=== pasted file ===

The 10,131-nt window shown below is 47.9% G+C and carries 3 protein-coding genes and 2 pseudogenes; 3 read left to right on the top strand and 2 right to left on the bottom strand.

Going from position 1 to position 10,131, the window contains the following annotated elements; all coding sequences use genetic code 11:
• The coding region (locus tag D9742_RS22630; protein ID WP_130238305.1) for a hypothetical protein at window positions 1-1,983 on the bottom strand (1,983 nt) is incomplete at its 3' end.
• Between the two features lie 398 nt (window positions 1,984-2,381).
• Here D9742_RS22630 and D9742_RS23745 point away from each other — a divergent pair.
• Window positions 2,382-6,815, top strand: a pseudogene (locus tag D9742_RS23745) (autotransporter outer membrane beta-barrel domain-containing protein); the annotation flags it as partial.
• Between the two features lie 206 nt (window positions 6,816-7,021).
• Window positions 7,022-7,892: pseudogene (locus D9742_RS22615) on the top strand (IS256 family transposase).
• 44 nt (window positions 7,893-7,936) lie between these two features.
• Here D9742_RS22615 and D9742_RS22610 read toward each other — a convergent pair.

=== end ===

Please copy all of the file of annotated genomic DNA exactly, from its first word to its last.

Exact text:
The 10,131-nt window shown below is 47.9% G+C and carries 3 protein-coding genes and 2 pseudogenes; 3 read left to right on the top strand and 2 right to left on the bottom strand.

Going from position 1 to position 10,131, the window contains the following annotated elements; all coding sequences use genetic code 11:
• The coding region (locus tag D9742_RS22630; protein ID WP_130238305.1) for a hypothetical protein at window positions 1-1,983 on the bottom strand (1,983 nt) is incomplete at its 3' end.
• Between the two features lie 398 nt (window positions 1,984-2,381).
• Here D9742_RS22630 and D9742_RS23745 point away from each other — a divergent pair.
• Window positions 2,382-6,815, top strand: a pseudogene (locus tag D9742_RS23745) (autotransporter outer membrane beta-barrel domain-containing protein); the annotation flags it as partial.
• Between the two features lie 206 nt (window positions 6,816-7,021).
• Window positions 7,022-7,892: pseudogene (locus D9742_RS22615) on the top strand (IS256 family transposase).
• 44 nt (window positions 7,893-7,936) lie between these two features.
• Here D9742_RS22615 and D9742_RS22610 read toward each other — a convergent pair.